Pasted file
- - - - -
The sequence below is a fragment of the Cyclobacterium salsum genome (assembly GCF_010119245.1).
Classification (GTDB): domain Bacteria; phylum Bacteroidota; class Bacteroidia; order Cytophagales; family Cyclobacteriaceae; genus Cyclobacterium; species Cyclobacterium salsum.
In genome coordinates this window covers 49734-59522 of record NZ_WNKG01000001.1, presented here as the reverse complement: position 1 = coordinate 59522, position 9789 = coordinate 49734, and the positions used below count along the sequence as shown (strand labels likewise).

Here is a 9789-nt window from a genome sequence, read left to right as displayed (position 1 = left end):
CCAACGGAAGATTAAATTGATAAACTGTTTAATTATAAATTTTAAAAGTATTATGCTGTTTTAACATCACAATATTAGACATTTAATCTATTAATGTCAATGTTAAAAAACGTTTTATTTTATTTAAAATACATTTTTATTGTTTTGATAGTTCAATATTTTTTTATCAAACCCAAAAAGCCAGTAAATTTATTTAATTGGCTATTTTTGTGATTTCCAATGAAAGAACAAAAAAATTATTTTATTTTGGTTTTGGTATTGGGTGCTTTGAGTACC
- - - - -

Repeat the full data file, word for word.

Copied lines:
The sequence below is a fragment of the Cyclobacterium salsum genome (assembly GCF_010119245.1).
Classification (GTDB): domain Bacteria; phylum Bacteroidota; class Bacteroidia; order Cytophagales; family Cyclobacteriaceae; genus Cyclobacterium; species Cyclobacterium salsum.
In genome coordinates this window covers 49734-59522 of record NZ_WNKG01000001.1, presented here as the reverse complement: position 1 = coordinate 59522, position 9789 = coordinate 49734, and the positions used below count along the sequence as shown (strand labels likewise).

Here is a 9789-nt window from a genome sequence, read left to right as displayed (position 1 = left end):
CCAACGGAAGATTAAATTGATAAACTGTTTAATTATAAATTTTAAAAGTATTATGCTGTTTTAACATCACAATATTAGACATTTAATCTATTAATGTCAATGTTAAAAAACGTTTTATTTTATTTAAAATACATTTTTATTGTTTTGATAGTTCAATATTTTTTTATCAAACCCAAAAAGCCAGTAAATTTATTTAATTGGCTATTTTTGTGATTTCCAATGAAAGAACAAAAAAATTATTTTATTTTGGTTTTGGTATTGGGTGCTTTGAGTACC